Study to probe sleep's hidden link with dementia

Sleep problems were among the most disruptive behavioural symptoms of dementia. Image: Getty
Sleep problems were among the most disruptive behavioural symptoms of dementia. Image: Getty
A new $250,000 study aims to untangle the complex relationship between sleep issues in older New Zealanders and dementia, which affects about 60,000 Kiwis and costs our health system nearly $1 billion each year.

Rates of dementia were expected to triple by 2050, fuelled by factors including an ageing population and longer life expectancy.

"With advancing age, the prevalence of dementia increases," explained Dr Rosie Gibson, of Massey University's Sleep/Wake Research Centre.

"This can have a significant impact on the health and wellbeing of individuals and their families, as well increasing the burden on the economy, residential and hospitalised care."

Sleep problems were among the most disruptive behavioural symptoms of dementia and had been associated with exacerbated waking symptoms. They also affect the sleep and the coping ability of family carers.

The new project, funded by the Health Research Council, will provide the first broad understanding of sleep and its relationship to the health and wellbeing of older New Zealanders.

It combined four studies using mixed research methods and different groups of older people to address important gaps in the field over the next three years.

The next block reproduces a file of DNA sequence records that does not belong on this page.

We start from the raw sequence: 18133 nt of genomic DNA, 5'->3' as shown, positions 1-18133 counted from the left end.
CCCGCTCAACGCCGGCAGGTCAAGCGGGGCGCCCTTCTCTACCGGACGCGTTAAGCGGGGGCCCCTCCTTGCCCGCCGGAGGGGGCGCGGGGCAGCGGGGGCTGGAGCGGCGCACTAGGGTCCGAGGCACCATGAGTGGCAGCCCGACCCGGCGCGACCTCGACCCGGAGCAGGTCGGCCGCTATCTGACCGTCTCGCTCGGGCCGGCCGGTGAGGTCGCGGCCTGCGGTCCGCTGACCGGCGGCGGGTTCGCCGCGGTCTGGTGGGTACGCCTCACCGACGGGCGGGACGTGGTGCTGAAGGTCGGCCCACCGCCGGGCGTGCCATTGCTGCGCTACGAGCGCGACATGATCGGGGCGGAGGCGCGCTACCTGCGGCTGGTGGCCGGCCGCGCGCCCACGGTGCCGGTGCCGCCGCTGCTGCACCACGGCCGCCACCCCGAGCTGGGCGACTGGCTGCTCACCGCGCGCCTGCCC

The first phase aimed to describe the sleep timing and prevalence of sleep disorders and daytime sleepiness among older New Zealanders, and to explore age-related changes in the relationships between sleep problems and health status.

This would be carried out through the analysis of New Zealand Health Survey data, as well as focus groups.

"Focus groups will be conducted with older Māori and non-Māori to explore cultural and sociological aspects of sleep with ageing, including beliefs and attitudes around sleep problems and their management."

The second phase would explore sleep as a predictor for consideration and admission into aged residential care for people with and without dementia.

This would be achieved through large-scale analysis of data used for assessment and admission into aged residential care, as well as one-on-one interviews.

"Interviews will be conducted with informal family carers who have recently transitioned their family member with dementia into residential care," Gibson said.

"These will explore and represent the sleep experiences of families affected by dementia and the changes before, during and after the transition to formal care."

Gibson's main goal was to develop new strategies to help older people live independently and well, for longer.

"Considering we spend a third of our lives asleep, that's approximately 22 years by the time we reach 65, the importance of it is still largely overlooked in healthcare," she said.

"Older people, people with dementia, and family carers are often disenfranchised in society and under-represented in research that concerns them."

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